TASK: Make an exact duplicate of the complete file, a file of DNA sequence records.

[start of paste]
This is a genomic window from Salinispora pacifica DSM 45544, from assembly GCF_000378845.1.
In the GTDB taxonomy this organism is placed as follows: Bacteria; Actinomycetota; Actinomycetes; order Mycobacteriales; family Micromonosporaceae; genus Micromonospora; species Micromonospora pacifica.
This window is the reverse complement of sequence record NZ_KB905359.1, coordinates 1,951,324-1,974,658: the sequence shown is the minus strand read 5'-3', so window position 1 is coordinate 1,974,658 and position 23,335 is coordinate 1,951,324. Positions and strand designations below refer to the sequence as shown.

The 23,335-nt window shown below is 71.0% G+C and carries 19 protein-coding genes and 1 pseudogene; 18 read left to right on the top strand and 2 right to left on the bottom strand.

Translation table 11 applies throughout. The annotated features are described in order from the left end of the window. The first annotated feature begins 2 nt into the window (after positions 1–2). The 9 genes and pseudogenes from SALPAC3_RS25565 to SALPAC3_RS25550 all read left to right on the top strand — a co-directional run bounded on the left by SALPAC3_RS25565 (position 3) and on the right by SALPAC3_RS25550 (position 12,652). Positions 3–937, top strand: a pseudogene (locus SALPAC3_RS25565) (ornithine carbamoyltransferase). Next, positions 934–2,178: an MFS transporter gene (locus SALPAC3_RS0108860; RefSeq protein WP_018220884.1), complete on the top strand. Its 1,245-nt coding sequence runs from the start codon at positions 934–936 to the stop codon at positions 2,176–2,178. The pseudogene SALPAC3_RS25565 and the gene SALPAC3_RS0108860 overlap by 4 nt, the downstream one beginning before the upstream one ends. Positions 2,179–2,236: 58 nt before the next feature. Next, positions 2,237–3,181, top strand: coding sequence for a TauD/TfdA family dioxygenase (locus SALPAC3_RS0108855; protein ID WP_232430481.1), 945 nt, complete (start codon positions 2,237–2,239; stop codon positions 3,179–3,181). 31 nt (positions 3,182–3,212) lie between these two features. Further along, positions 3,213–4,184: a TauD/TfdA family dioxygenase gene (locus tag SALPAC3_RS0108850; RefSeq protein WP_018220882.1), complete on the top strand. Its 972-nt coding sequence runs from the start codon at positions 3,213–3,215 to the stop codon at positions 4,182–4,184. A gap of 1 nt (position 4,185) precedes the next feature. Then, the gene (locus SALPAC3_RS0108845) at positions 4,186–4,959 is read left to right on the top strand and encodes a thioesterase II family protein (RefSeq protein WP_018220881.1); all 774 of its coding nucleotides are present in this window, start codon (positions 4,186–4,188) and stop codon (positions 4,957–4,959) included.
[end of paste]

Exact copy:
This is a genomic window from Salinispora pacifica DSM 45544, from assembly GCF_000378845.1.
In the GTDB taxonomy this organism is placed as follows: Bacteria; Actinomycetota; Actinomycetes; order Mycobacteriales; family Micromonosporaceae; genus Micromonospora; species Micromonospora pacifica.
This window is the reverse complement of sequence record NZ_KB905359.1, coordinates 1,951,324-1,974,658: the sequence shown is the minus strand read 5'-3', so window position 1 is coordinate 1,974,658 and position 23,335 is coordinate 1,951,324. Positions and strand designations below refer to the sequence as shown.

The 23,335-nt window shown below is 71.0% G+C and carries 19 protein-coding genes and 1 pseudogene; 18 read left to right on the top strand and 2 right to left on the bottom strand.

Translation table 11 applies throughout. The annotated features are described in order from the left end of the window. The first annotated feature begins 2 nt into the window (after positions 1–2). The 9 genes and pseudogenes from SALPAC3_RS25565 to SALPAC3_RS25550 all read left to right on the top strand — a co-directional run bounded on the left by SALPAC3_RS25565 (position 3) and on the right by SALPAC3_RS25550 (position 12,652). Positions 3–937, top strand: a pseudogene (locus SALPAC3_RS25565) (ornithine carbamoyltransferase). Next, positions 934–2,178: an MFS transporter gene (locus SALPAC3_RS0108860; RefSeq protein WP_018220884.1), complete on the top strand. Its 1,245-nt coding sequence runs from the start codon at positions 934–936 to the stop codon at positions 2,176–2,178. The pseudogene SALPAC3_RS25565 and the gene SALPAC3_RS0108860 overlap by 4 nt, the downstream one beginning before the upstream one ends. Positions 2,179–2,236: 58 nt before the next feature. Next, positions 2,237–3,181, top strand: coding sequence for a TauD/TfdA family dioxygenase (locus SALPAC3_RS0108855; protein ID WP_232430481.1), 945 nt, complete (start codon positions 2,237–2,239; stop codon positions 3,179–3,181). 31 nt (positions 3,182–3,212) lie between these two features. Further along, positions 3,213–4,184: a TauD/TfdA family dioxygenase gene (locus tag SALPAC3_RS0108850; RefSeq protein WP_018220882.1), complete on the top strand. Its 972-nt coding sequence runs from the start codon at positions 3,213–3,215 to the stop codon at positions 4,182–4,184. A gap of 1 nt (position 4,185) precedes the next feature. Then, the gene (locus SALPAC3_RS0108845) at positions 4,186–4,959 is read left to right on the top strand and encodes a thioesterase II family protein (RefSeq protein WP_018220881.1); all 774 of its coding nucleotides are present in this window, start codon (positions 4,186–4,188) and stop codon (positions 4,957–4,959) included.